In any case, the details of social organisation can be overcome if the basic paradigm is in place. The process of the growth of this paradigm might be slow, but it might not be as slow as we might think. Our social capacity for speedy ideological and structural change has been shown before. What we might see as natural forces inhibiting this change might merely be a lack of social impetus for change. Hence we see change as a slow process.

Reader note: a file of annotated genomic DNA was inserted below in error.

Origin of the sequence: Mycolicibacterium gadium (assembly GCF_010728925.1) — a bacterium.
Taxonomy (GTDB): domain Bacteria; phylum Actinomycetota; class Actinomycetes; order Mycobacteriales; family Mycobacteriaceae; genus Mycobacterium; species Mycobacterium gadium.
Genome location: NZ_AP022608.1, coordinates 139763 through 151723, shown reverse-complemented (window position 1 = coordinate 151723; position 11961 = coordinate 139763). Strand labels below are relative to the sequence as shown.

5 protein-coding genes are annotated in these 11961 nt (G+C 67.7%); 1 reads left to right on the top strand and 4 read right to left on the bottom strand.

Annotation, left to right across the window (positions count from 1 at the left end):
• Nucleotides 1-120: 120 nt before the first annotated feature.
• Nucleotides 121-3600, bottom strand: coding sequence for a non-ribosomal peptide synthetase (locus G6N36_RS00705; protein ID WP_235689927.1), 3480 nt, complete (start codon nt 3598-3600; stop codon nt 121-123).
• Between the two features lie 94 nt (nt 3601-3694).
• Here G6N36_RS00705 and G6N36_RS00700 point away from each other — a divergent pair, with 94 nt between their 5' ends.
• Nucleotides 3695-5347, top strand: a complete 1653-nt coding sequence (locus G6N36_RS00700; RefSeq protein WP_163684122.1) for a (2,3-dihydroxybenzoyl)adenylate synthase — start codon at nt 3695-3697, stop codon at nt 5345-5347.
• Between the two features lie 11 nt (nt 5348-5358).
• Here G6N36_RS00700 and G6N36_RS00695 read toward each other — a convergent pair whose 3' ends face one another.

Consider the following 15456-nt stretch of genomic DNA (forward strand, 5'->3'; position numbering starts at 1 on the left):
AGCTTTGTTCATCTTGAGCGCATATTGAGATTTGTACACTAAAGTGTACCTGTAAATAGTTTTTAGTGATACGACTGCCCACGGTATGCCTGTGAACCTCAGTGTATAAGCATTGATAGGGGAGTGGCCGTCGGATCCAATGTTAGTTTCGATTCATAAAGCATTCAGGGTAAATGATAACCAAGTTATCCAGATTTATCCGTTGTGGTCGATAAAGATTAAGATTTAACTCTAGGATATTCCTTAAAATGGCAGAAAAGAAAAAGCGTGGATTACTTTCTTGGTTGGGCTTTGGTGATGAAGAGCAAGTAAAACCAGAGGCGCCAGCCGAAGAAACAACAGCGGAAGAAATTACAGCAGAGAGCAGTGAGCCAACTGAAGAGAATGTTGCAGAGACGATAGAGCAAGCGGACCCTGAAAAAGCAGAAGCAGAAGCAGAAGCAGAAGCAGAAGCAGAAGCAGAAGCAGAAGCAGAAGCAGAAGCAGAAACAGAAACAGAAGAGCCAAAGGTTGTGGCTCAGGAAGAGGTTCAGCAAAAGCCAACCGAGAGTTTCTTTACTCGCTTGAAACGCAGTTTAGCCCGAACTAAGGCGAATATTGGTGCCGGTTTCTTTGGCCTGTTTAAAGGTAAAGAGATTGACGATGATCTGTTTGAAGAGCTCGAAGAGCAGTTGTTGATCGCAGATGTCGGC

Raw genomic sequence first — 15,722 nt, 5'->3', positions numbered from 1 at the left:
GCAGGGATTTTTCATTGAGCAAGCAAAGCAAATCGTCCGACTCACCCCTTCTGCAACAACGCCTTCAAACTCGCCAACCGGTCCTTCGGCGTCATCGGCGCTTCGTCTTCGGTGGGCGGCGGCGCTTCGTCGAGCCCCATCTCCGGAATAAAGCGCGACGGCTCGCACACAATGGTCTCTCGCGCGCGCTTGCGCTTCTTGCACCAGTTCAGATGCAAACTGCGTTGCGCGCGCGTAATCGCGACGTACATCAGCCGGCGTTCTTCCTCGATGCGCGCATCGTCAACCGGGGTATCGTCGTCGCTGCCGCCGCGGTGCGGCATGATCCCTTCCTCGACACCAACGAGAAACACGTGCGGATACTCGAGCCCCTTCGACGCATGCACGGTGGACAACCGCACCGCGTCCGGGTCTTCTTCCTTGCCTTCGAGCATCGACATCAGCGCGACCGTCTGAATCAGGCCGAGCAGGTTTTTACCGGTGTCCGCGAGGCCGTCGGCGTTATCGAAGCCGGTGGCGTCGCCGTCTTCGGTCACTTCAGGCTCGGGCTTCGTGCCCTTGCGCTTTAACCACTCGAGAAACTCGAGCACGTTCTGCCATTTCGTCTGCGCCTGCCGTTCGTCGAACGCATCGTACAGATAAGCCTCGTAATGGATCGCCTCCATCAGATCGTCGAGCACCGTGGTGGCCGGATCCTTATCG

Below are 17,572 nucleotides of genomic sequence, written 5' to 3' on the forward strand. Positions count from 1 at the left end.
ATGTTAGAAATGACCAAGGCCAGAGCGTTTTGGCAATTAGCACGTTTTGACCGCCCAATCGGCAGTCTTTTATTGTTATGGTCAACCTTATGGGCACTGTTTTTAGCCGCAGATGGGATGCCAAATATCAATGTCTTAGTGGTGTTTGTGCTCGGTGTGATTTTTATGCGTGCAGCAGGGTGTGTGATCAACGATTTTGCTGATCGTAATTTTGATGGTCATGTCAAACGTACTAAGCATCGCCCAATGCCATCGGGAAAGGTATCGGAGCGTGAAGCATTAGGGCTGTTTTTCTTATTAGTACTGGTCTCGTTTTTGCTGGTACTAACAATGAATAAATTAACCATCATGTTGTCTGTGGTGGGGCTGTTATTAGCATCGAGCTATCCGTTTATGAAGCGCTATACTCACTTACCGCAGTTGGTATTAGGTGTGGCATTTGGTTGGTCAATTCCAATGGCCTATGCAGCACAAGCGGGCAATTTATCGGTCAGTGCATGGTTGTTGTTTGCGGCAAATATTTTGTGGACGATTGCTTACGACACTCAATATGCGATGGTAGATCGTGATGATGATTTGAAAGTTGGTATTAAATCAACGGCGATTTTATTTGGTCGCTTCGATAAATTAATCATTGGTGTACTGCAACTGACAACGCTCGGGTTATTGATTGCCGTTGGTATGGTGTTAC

One thing which must be upheld is this: social change must not be forced according to a minority’s ideology. Social change must be a progression for which society adds its consent through ideological change. Although we can say that the change is in some respects immediately needed, we can also see clearly that in fact social ideologies do not change when society is forced to change to fit a certain ideology. The lack of ideological cooperation from the individual in a system which assumes it, creates a situation like what we saw in China under communism: a perversion. The individuals in China never took upon themselves egalitarian ideologies, they only took up the ideological rhetoric and used it for their personal gain. Likewise, if we were to impose the creation of social institutions and constitutions that required the anti-materialistic ideologies as outlined above, individuals would have none of the social protection from materialistic behaviour. Just like from the outset in communist China, power and privilege were simply socially shifted, and never abated.